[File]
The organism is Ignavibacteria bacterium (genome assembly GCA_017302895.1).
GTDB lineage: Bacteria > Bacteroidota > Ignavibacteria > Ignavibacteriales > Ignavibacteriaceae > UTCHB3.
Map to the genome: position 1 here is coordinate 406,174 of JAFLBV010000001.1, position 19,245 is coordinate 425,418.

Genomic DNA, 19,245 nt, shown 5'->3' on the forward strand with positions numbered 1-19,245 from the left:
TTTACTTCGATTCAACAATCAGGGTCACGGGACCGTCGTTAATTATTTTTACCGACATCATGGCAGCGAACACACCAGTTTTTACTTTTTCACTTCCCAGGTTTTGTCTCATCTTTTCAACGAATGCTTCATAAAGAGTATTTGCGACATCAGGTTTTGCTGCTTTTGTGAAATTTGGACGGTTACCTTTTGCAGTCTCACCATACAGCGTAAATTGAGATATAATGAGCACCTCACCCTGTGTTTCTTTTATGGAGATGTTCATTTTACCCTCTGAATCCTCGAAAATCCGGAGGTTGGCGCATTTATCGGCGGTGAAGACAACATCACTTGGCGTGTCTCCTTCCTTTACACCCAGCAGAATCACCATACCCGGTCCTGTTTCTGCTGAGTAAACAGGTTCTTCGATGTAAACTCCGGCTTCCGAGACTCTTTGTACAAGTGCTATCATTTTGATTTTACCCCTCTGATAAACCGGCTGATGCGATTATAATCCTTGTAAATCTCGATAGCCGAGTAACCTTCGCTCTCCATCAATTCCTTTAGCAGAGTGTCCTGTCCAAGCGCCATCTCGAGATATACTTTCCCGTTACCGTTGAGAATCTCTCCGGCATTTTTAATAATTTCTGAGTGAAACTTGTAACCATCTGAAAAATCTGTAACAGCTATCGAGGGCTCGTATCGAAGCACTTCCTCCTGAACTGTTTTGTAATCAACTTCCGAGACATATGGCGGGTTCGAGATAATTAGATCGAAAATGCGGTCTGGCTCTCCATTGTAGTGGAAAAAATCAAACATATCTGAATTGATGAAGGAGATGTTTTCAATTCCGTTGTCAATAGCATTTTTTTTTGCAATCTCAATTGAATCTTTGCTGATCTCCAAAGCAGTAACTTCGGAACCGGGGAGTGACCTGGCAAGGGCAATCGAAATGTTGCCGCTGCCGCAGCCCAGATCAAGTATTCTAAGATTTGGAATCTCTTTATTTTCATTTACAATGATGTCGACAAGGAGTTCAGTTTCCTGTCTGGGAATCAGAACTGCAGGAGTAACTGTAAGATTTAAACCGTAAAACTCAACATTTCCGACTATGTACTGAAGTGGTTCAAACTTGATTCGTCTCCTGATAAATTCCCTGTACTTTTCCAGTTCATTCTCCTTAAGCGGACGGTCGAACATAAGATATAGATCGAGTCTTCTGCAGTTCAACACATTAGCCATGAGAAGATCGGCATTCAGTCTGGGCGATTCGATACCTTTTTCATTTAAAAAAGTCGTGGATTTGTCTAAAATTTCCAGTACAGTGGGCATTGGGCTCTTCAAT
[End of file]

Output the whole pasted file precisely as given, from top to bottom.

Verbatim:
The organism is Ignavibacteria bacterium (genome assembly GCA_017302895.1).
GTDB lineage: Bacteria > Bacteroidota > Ignavibacteria > Ignavibacteriales > Ignavibacteriaceae > UTCHB3.
Map to the genome: position 1 here is coordinate 406,174 of JAFLBV010000001.1, position 19,245 is coordinate 425,418.

Genomic DNA, 19,245 nt, shown 5'->3' on the forward strand with positions numbered 1-19,245 from the left:
TTTACTTCGATTCAACAATCAGGGTCACGGGACCGTCGTTAATTATTTTTACCGACATCATGGCAGCGAACACACCAGTTTTTACTTTTTCACTTCCCAGGTTTTGTCTCATCTTTTCAACGAATGCTTCATAAAGAGTATTTGCGACATCAGGTTTTGCTGCTTTTGTGAAATTTGGACGGTTACCTTTTGCAGTCTCACCATACAGCGTAAATTGAGATATAATGAGCACCTCACCCTGTGTTTCTTTTATGGAGATGTTCATTTTACCCTCTGAATCCTCGAAAATCCGGAGGTTGGCGCATTTATCGGCGGTGAAGACAACATCACTTGGCGTGTCTCCTTCCTTTACACCCAGCAGAATCACCATACCCGGTCCTGTTTCTGCTGAGTAAACAGGTTCTTCGATGTAAACTCCGGCTTCCGAGACTCTTTGTACAAGTGCTATCATTTTGATTTTACCCCTCTGATAAACCGGCTGATGCGATTATAATCCTTGTAAATCTCGATAGCCGAGTAACCTTCGCTCTCCATCAATTCCTTTAGCAGAGTGTCCTGTCCAAGCGCCATCTCGAGATATACTTTCCCGTTACCGTTGAGAATCTCTCCGGCATTTTTAATAATTTCTGAGTGAAACTTGTAACCATCTGAAAAATCTGTAACAGCTATCGAGGGCTCGTATCGAAGCACTTCCTCCTGAACTGTTTTGTAATCAACTTCCGAGACATATGGCGGGTTCGAGATAATTAGATCGAAAATGCGGTCTGGCTCTCCATTGTAGTGGAAAAAATCAAACATATCTGAATTGATGAAGGAGATGTTTTCAATTCCGTTGTCAATAGCATTTTTTTTTGCAATCTCAATTGAATCTTTGCTGATCTCCAAAGCAGTAACTTCGGAACCGGGGAGTGACCTGGCAAGGGCAATCGAAATGTTGCCGCTGCCGCAGCCCAGATCAAGTATTCTAAGATTTGGAATCTCTTTATTTTCATTTACAATGATGTCGACAAGGAGTTCAGTTTCCTGTCTGGGAATCAGAACTGCAGGAGTAACTGTAAGATTTAAACCGTAAAACTCAACATTTCCGACTATGTACTGAAGTGGTTCAAACTTGATTCGTCTCCTGATAAATTCCCTGTACTTTTCCAGTTCATTCTCCTTAAGCGGACGGTCGAACATAAGATATAGATCGAGTCTTCTGCAGTTCAACACATTAGCCATGAGAAGATCGGCATTCAGTCTGGGCGATTCGATACCTTTTTCATTTAAAAAAGTCGTGGATTTGTCTAAAATTTCCAGTACAGTGGGCATTGGGCTCTTCAAT